This appears to be Madrella ferruginosa. Many specimens have been found at Kwajalein Atoll, all on the leeward lagoon reef. All were on or very near clumps of Halimeda algae upon which their food, a dark brown to black species of bryozoan, was growing. Specimens ranged from about 10 to 20mm in length. They are most easily found by putting one's hand into the algae and shaking a bit. If specimens of Madrella are in there, they will often give off a yellow-orange fluid that forms a cloud around the disturbed Halimeda clump. The fluid is probably some kind of defensive secretion and is apparently picked up from the prey bryozoan. If a colony of the encrusting bryozoan is broken or crushed, it gives off the same yellow-orange color. The population of this species at Kwajalein varies considerably from time to time. When we first started searching the Halimeda patches, we found many specimens. A year later, none could be found in the same areas, although there were still healthy numbers in another Halimeda patch on a sand spit several kilometers away. Now (September 2009) even those seem to have diminished in number, although there are still some there.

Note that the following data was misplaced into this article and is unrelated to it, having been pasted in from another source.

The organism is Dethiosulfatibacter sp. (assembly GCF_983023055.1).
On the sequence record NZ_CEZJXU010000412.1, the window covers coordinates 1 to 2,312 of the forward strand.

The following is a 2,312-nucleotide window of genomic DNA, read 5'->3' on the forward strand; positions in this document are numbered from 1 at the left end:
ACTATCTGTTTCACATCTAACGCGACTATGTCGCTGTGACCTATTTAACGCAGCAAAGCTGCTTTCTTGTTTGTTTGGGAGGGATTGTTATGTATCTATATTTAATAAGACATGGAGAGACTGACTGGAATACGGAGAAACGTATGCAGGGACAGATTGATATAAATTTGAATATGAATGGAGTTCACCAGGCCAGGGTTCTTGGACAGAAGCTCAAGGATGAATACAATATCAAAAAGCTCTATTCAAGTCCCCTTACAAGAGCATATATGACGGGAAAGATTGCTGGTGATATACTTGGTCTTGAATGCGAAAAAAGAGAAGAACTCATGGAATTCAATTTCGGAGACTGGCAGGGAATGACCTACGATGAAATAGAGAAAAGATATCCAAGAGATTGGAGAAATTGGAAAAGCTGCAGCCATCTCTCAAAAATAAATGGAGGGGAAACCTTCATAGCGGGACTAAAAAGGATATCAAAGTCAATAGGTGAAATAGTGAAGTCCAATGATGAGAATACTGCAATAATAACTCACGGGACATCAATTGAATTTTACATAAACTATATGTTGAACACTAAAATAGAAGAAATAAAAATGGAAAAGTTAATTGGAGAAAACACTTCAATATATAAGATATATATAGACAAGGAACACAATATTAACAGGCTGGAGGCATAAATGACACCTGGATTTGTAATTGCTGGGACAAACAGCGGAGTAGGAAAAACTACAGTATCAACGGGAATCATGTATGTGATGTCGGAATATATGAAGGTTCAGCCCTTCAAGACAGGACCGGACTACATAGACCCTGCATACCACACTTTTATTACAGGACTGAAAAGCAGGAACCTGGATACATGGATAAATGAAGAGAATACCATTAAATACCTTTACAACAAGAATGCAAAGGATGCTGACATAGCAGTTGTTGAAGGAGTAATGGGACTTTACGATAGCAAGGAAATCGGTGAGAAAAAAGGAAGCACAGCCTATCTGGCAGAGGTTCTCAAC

Some individuals have more greenish coloration than others.
The next two photos show Madrella on its dark-colored prey bryozoan.
Below is an egg mass from Madrella ferruginosa.
The two photos below show the same animal, first undisturbed and second after it was lightly touched. The disturbance caused it to release a yellow-orange fluid, probably a defensive secretion.
The photo below shows the danger of assuming relationship by proximity. This Madrella was found on its dark colored prey bryozoan next to an orange egg mass that was certainly not its own. We see this egg mass occasionally in the Halimeda patches and believe it is produced by a dorid nudibranch.
Created 20 January 2007
Updated 23 March 2017
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